The WWF report discussed the serious consequences for fisheries, tourism and the nature of human fish consumption. It admits now that little has changed.
Storms in Corsica - in pictures
“The Mediterranean of today is not the same as it used to be,” said Guiseppe Di Carlo, director of the WWF’s Mediterranean Marine Initiative.
“Its tropicalisation is well under way. Climate change is not in the future, it is a reality of today that scientists, fishers, divers, coastal communities and tourists are already experiencing.
“There is a lot at stake for the economy and the benefits that the Mediterranean provides. If we want to reverse the current trend, we must reduce human pressure and build resilience. Healthy ecosystems and thriving biodiversity are our best natural defences.”
For the WWF, climate change is the “biggest single threat to the human species”. The only feasible solution, it argues, is for governments to translate fine words into urgent action to reduce greenhouse gas emissions. WWF studies show that the Mediterranean is becoming the “fastest-warming and the saltiest sea on our planet”.
In the Mediterranean as a whole, key fish species have mutated with harsh local economic consequences.
The report warns of a “dangerous relationship between climate-driven impact and existing human pressures on marine life, such as overfishing, pollution, coastal development and shipping that have already dramatically reduced the ecological resilience of our sea”.
Stocks of native molluscs in Israeli waters have declined by almost 90 per cent and invasive species such as rabbitfish now account for 80 per cent of catches by Turkish fishermen.
But the changes in habitats and fish populations are occurring across the whole Mediterranean.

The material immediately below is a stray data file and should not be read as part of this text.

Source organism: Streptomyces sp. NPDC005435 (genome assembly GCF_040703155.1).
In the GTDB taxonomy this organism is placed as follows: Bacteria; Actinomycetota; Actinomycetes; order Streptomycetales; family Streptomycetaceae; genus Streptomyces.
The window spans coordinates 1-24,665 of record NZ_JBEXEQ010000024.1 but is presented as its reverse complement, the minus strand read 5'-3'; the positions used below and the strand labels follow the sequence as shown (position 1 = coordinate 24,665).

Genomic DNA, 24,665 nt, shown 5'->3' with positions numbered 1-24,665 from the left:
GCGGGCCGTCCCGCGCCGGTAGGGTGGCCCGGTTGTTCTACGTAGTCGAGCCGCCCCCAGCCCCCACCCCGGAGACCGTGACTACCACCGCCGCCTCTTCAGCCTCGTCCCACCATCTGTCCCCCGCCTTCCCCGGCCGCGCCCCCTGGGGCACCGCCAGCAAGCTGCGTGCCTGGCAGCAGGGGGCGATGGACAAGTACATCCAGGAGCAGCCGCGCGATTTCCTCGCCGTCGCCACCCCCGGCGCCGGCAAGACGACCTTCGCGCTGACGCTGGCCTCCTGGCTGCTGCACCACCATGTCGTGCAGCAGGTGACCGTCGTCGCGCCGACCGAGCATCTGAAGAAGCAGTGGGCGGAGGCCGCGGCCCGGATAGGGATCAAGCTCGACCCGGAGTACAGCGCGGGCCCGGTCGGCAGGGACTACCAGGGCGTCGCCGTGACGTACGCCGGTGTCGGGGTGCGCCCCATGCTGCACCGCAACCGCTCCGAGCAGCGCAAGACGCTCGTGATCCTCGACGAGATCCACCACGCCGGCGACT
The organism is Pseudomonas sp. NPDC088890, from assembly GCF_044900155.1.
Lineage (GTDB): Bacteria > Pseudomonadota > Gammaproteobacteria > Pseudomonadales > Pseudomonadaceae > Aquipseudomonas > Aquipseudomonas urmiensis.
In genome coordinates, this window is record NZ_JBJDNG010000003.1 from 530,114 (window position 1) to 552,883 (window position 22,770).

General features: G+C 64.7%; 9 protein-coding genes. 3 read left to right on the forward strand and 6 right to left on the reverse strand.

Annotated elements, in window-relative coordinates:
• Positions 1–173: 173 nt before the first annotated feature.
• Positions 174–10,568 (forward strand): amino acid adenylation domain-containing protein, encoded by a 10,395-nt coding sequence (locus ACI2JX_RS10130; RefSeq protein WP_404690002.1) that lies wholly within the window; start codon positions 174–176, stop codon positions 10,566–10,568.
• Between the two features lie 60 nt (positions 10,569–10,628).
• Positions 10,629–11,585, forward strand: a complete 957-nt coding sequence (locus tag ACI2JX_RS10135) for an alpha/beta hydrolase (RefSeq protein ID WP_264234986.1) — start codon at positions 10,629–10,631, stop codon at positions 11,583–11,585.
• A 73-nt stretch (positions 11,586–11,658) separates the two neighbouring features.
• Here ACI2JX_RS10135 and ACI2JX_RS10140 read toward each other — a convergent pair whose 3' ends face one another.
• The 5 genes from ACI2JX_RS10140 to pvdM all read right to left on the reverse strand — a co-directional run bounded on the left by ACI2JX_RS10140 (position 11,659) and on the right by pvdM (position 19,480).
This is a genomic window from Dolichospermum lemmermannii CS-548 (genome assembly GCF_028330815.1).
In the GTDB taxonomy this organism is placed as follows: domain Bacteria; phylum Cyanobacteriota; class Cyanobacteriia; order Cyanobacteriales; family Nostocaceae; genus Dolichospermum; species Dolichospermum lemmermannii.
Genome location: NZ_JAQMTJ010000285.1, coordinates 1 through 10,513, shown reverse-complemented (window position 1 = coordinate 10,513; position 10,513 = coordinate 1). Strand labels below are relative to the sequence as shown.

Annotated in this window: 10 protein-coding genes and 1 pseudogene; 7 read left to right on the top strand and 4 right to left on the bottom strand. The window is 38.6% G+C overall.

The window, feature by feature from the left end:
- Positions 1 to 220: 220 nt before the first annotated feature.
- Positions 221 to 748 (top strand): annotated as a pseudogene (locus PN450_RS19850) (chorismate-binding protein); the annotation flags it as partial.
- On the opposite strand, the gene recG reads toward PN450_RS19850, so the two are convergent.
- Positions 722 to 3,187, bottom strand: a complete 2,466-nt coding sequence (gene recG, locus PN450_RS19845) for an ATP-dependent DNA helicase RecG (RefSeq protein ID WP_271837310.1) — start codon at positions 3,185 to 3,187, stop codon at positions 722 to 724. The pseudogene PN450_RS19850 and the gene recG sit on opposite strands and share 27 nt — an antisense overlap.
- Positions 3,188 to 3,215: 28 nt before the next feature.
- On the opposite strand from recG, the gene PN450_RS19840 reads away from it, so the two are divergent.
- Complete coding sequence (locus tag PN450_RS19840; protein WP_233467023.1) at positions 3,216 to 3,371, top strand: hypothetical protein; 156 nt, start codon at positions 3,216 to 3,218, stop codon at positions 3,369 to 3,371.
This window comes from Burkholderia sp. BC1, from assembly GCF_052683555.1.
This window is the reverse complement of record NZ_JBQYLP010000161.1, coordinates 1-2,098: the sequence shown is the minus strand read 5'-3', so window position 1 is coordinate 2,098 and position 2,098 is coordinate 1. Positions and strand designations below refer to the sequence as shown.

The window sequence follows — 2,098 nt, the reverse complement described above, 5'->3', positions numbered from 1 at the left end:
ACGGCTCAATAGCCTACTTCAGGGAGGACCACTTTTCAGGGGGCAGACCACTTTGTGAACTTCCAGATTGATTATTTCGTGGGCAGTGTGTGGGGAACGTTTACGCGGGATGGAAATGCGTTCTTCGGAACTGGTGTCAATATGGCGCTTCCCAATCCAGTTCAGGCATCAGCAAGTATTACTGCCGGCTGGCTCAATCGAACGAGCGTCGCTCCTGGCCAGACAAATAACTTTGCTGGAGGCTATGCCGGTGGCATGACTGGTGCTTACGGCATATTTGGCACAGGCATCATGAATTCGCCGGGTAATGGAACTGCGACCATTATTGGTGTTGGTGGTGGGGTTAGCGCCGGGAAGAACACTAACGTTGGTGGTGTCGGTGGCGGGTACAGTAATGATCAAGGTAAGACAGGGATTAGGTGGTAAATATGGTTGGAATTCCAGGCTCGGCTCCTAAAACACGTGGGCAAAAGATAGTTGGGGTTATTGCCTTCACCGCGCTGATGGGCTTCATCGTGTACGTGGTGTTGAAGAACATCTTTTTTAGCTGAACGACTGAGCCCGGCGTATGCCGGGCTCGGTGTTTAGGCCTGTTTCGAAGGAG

Typically southern species, including barracudas and dusky groupers, are commonly found off the Italian region of Liguria, especially north of Genoa towards to the border with France east of Monaco.
On one slightly positive note, coastal communities are learning to adapt to “the new reality”, catching rabbitfish, jellyfish and other alien species as new seafood delicacies.
But the WWF report highlights the spread of non-indigenous species in Mediterranean waters warm enough to support them, spreading north and west every year.
“Other native species are shifting their ranges north as they track cooler waters, while some endemic species have been left on the verge of extinction,” it says.
“At the same time, jellyfish plague fishermen and tourists alike … these are not future projections, they’re things that are happening right now in the Mediterranean, all caused or accelerated by climate change.”
The deep-sea bottom is affected, too. The WWF says endemic Posidonia oceanica meadows, gorgonian corals and Pinna nobilis, or fan mussel, are in decline and sometimes extinct. The threat to Posidonia is particularly worrying because it provides essential oxygen to the seabed.
“Losing these species would have dramatic impacts on the whole marine ecosystem as they provide vital habitats for many species, for the climate as some of them function as natural carbon sinks, and also for our economy as they often attract divers and tourists,” the report said.
This year there have already been three marine heatwaves in the Mediterranean, according to Samuel Somot, a researcher and climatology team leader with France’s National Centre for Meteorological Research (CNRM).
He told the French newspaper Les Echos that while there have always been peaks, incidents of global warming are increasing in number, size and duration.
The effect on biodiversity is striking. Among the alien species now found in the Mediterranean, rabbitfish devours underwater flora and lionfish eat fish larvae, enough to "create a big shock for the ecosystems", Mr Somot said.
Nearly three weeks after his first conversation with The National, France Meteo’s Gaetan Heymes said there had been little significant change, with sea surfaces still abnormally warm.
“It is a complex global issue,” he said. “There is no easy solution.”